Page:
For some of us, this issue is not trendy fashion or a money-grab. We've been here for years and will still be here when the dollars quit dropping.
That said, good things have being done in greater Maryland, Virginia, and especially Bladensburg; to show people that a battle was fought there, why it was fought and when, and where it was fought. Perhaps the spirits of those who died in the battle for America's Capitol rest better.
As of 2006, the only recognition of the Battle of Bladensburg has been the Annual August Anniversary Encampment and Re-enactment at the Riversdale Mansion in Riverdale, MD just south of UMD and College Park, MD and just north of Bladensburg itself. While the battle was actually on August 24, the "anniversary" encampment was usually around August 14. Now that the Waterfront Park has been fully established as a focus for recognizing the Battle of Bladensburg, the 2014 reenactment will be there and not at the Mansion and grounds,
The Calvert Mansion, also known as "Riversdale" (with an "s" in the otherwise-familiar name of Riverdale) is in a residential section near East-West Highway in Riverdale, MD not far from the Baltimore-Washington Parkway. It existed at the time of the battle, and a resident at the time, Rosalie Calvert, wrote that she could hear the battle taking place.
"Riverdale? What about Bladensburg?"
There was no recognition given the battle by the town of Bladensburg itself until 2012 when design of a monument was begun. Previously, the only connection to be found in town was a couple of houses of that period (still standing and well preserved), one of which was viewed on an appointment basis when available, but that is seldom and only to groups as it is a functioning, private home, and this may no longer be the case.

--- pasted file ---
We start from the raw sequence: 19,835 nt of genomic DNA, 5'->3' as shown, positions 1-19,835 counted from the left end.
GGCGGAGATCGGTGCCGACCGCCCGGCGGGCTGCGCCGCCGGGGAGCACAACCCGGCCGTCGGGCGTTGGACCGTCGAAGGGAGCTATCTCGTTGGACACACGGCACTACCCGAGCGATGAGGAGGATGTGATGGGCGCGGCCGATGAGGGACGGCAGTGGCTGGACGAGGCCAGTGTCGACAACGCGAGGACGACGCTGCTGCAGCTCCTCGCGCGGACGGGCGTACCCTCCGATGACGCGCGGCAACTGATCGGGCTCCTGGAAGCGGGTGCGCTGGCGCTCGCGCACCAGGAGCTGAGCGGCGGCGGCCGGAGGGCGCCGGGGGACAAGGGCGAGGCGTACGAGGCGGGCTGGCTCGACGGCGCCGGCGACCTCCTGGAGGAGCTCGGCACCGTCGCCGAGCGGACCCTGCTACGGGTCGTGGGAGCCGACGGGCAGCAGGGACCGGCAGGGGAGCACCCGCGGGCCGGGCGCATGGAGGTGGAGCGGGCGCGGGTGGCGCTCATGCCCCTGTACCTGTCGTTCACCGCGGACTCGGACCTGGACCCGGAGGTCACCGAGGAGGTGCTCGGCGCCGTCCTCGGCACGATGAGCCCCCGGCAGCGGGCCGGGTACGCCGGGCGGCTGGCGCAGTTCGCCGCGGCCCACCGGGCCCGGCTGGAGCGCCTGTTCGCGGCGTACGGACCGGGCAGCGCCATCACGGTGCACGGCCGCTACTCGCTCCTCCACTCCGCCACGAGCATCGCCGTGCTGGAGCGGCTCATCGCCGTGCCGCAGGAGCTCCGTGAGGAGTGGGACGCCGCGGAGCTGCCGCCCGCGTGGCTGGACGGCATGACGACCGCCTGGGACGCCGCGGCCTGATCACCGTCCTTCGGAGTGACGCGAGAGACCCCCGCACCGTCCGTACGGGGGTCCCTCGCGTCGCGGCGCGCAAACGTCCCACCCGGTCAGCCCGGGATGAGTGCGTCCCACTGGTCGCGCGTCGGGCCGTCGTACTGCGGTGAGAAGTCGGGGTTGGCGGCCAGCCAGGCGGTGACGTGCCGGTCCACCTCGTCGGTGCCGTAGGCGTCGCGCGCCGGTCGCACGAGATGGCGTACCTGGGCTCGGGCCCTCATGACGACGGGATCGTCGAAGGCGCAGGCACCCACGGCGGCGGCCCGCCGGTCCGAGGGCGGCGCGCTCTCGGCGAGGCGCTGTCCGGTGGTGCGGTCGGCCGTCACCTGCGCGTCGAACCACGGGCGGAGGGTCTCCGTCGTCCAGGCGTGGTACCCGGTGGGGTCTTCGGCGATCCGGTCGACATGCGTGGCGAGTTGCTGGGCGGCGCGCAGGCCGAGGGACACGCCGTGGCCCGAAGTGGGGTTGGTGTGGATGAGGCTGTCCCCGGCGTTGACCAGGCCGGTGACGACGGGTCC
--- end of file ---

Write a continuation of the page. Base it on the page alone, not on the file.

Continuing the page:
If you want to see where the battle took place, look outside Bladensburg's town limits, just south of the river on 450 (Annapolis Rd). There you will find the large, private Fort Lincoln Cemetery (was a "fort" in Civil War days, not during 1812-1814) that covers a good deal of land upon which the actual battle was fought. British marines fired rockets from inside the town out into the battle, but there is no way to know exactly where it was they set up their equipment. These rockets were smaller versions of the rockets fired at Ft. McHenry later on and mentioned in our National Anthem.
Within the Lincoln Cemetery grounds, on the hill, behind the large (Chapel?) building, there is a monument to the particular struggle (at the end of the hour-long battle) fought by Commodore Joshua Barney's sailors and Marines. It was the only hard resistance displayed by the American side. It was here and then that the US Army and Militia units, on either side of Barney's 600 men and cannnon, fled upon approach of the enemy, leaving Barney and his men to stand and fight alone. They, too, eventually had to retreat when faced by an overwhelming number of soldiers.
Barney stayed until his men had retreated, but was wounded and found he could not follow them. He was captured but treated very graciously by his civilized enemy as the hero he was.
In addition to the monument, there is a well house that was there during the battle, and is said to have been there even a hundred years before it!
A very nice monument to the battle is being put up in the circle that sends drivers off to either Rt. 1 or Rt. 450 (Annapolis Rd.).
Finally, some respect!